Under chapter 42.24 RCW, all county officers disbursing county funds are required to take "itemized vouchers" as a condition precedent to such disbursal. The voucher must be certified by the disbursing officer (RCW 42.24.010) and by the person presenting the claim (RCW 42.24.030) except that in the case of municipal officers' and employees' salaries the certificates are made by the payroll officer (RCW 42.24.030).
After the submission of a claim via a formal "voucher" the first step in presenting it to the county commissioners for their approval is outlined in RCW 36.22.040, as follows:
"The county auditor shall audit all claims, demands, and accounts against the county which by law are chargeable to the county, except such cost or fee bills as are by law to be examined or approved by some other judicial tribunal or officer. Such claims as it is his duty to audit shall be presented to the board of county commissioners for their examination and allowance."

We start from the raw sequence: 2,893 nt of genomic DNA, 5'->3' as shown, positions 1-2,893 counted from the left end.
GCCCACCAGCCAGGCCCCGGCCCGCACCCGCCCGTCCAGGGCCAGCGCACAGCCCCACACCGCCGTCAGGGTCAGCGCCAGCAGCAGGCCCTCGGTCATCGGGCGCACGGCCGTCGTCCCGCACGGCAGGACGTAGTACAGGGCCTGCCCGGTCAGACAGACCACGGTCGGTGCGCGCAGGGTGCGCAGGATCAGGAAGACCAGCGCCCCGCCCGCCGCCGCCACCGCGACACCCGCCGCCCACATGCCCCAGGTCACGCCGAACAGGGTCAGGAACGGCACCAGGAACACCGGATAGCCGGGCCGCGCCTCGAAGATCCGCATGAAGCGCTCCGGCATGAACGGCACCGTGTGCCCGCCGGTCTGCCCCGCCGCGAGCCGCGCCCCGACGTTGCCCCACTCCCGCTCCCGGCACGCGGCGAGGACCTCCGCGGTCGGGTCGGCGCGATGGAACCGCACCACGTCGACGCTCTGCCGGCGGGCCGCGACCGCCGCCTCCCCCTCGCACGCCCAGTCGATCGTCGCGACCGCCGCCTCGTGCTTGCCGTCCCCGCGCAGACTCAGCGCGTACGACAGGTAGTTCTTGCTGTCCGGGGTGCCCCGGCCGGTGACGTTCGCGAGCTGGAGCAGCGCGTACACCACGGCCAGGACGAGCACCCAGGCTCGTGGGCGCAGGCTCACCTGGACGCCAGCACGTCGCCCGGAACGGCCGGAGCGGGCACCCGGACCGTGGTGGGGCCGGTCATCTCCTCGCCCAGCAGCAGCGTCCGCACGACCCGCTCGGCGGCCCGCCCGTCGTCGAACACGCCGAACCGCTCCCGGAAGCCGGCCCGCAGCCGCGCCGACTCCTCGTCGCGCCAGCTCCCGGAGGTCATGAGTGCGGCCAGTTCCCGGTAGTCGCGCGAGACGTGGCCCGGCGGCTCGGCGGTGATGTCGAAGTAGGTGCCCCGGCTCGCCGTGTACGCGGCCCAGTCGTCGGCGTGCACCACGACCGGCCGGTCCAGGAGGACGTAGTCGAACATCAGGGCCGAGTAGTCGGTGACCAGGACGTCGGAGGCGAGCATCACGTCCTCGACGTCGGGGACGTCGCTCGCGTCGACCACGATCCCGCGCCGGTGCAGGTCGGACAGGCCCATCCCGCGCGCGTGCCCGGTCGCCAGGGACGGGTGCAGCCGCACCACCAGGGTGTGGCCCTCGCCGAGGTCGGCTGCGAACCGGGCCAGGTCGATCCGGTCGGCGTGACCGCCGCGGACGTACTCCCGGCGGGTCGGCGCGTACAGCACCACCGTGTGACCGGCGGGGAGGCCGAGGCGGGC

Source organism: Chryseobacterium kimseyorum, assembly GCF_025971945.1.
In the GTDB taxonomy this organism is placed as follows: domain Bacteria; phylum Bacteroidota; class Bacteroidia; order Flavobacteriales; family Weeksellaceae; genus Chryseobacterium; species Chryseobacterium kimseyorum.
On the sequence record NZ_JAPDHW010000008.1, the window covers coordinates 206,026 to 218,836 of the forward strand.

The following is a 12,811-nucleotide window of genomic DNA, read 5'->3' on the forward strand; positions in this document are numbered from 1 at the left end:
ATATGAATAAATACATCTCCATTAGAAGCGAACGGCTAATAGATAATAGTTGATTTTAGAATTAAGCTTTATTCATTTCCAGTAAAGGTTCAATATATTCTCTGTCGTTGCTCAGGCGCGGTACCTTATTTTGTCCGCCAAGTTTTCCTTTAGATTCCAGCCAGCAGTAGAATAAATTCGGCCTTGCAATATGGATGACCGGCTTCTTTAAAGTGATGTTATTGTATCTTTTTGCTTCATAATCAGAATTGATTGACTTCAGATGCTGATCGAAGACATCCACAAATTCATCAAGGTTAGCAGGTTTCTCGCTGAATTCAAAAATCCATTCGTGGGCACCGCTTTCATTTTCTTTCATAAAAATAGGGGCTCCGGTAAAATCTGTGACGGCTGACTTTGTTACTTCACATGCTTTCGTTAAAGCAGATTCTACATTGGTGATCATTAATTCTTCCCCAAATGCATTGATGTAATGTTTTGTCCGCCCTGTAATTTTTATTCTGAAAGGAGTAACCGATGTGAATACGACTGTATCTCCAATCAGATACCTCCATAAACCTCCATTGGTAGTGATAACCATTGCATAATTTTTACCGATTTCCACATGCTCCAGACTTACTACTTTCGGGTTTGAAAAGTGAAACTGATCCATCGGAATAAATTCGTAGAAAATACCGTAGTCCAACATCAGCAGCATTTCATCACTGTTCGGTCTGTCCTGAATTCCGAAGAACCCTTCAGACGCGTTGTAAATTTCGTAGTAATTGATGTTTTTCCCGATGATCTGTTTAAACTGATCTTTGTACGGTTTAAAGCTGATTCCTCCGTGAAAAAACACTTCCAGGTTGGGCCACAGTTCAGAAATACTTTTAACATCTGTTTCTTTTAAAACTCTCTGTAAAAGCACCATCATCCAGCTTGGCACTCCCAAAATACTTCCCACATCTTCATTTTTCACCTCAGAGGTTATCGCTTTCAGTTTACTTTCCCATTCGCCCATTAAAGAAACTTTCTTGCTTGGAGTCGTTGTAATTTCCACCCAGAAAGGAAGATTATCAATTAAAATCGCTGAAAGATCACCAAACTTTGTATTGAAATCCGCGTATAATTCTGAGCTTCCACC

Thereafter, under RCW 36.32.120, it is the duty of the county commissioners to "(5) allow all accounts legally chargeable against the county not otherwise provided for, . . ."
[[Orig. Op. Page 4]]
We find nothing in these or any other statutes which requires the county commissioners to indicate their approval of vouchers by each of their signatures on each individual voucher. All that is required is their formal approval as to each item of county expense, and an appropriate record of such approval prior to payment. That objective is of course clearly accomplished by the individual method of voucher approval whereby each county commissioner signs his name as indicating approval on each individual voucher. In our opinion it is also clearly accomplished by adherence to the form prescribed by the state auditor, whereby each board member signs a certificate indicating his approval of a group of vouchers by number, claimant, purpose and amount of each voucher approved, and such approval is also indicated in the minutes.